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Flashing Lights? Symptoms That Point to Epilepsy

March 01, 2022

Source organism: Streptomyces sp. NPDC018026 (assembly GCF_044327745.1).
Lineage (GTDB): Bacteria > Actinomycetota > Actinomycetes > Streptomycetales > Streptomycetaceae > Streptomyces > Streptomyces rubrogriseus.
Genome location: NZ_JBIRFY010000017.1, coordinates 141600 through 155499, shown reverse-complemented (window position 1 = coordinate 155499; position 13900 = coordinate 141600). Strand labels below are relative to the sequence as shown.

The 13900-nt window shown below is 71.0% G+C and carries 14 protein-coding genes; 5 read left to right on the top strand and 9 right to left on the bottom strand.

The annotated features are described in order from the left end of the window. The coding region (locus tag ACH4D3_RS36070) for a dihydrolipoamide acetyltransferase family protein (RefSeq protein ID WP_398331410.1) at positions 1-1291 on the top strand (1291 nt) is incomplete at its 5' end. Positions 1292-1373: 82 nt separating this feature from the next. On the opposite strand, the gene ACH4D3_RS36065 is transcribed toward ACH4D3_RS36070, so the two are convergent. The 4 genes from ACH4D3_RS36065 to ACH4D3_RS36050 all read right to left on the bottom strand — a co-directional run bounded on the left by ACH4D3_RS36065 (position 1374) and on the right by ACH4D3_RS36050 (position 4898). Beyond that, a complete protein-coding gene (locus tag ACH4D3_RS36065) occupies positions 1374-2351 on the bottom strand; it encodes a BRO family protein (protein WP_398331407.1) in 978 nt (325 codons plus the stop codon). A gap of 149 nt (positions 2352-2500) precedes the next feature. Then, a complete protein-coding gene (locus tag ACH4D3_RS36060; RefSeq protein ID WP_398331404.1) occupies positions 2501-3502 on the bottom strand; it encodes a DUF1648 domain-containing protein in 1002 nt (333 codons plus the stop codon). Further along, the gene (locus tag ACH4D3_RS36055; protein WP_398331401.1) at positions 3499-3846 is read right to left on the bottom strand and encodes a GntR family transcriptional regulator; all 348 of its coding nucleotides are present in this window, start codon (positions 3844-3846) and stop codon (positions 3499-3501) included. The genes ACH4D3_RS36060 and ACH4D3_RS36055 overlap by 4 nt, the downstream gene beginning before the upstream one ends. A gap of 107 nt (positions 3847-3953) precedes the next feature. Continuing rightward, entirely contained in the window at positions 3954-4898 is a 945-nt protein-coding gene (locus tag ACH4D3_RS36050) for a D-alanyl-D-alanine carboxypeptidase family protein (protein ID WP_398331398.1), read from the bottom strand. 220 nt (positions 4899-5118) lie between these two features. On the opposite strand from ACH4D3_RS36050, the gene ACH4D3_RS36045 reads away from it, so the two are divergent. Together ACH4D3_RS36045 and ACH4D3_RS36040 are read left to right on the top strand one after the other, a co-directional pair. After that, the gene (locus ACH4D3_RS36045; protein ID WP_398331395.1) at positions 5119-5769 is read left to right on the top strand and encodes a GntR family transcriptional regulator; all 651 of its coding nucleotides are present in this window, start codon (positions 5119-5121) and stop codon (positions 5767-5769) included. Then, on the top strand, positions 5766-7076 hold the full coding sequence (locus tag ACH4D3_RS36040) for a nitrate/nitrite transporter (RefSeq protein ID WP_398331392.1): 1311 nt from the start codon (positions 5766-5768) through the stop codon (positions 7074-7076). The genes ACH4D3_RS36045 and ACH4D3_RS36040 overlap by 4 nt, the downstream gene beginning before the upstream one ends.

Just over 1 percent of the U.S. population, adults and children, have epilepsy. Hartford HealthCare’s Jocelyn Maminta recently spoke with neurologist Dr. David Tkeshelashvili, director of ambulatory epilepsy services with the Ayer Neuroscience Institute, about how to detect epilepsy and when to undergo testing. Epilepsy is a central nervous system disorder characterized by abnormal brain activity that causes seizures. Epilepsy does not present the same way in each person diagnosed with the disorder. “It can be quite dangerous because, No. 1, it can be associated with severe head trauma that could cause bleeding,” Dr. Tkeshelashvili said. “Patients may have a seizure while driving. There are types of seizures where people have twitching or shaking of certain parts of the body, depending on where the seizures are coming from. There's a tremendous variety in terms of disease.” Because epilepsy is not a uniform disorder, the warning signs are often different for each person, ranging from flashing lights to unpleasant smells and even psychic phenomena. “There can be a plethora of different symptoms depending on where it starts in the brain,” he said. “A patient who sees flashing lights means that it is probably starting in the back of the head, the occipital area.” Epilepsy can be diagnosed at any age. Most pediatric cases are linked to genetic syndromes and are typically outgrown by adulthood. “In the adult population, it can be caused by stroke, cerebral vascular disease, head trauma, severe concussions with loss of consciousness,” Dr. Tkeshelashvili said.  “Sometimes people fall and develop bleeding in the brain. This can act as an irritant for the brain and can be a focus for disease.” One way to diagnose epilepsy is with an EEG test, or electroencephalography, which records electrical activity in the brain. An EEG test is used when there is a suspicion of epilepsy or the person is having recurrent seizures without a clear cause. “EEG shows us particular areas in the brain that can be irritable and can be potential for seizures,” he said. “Sometimes we can record the seizure.” Epilepsy is most commonly treated with medication to control seizures. For individuals who still have breakthrough seizures, other treatment options include brain stimulation and surgery.

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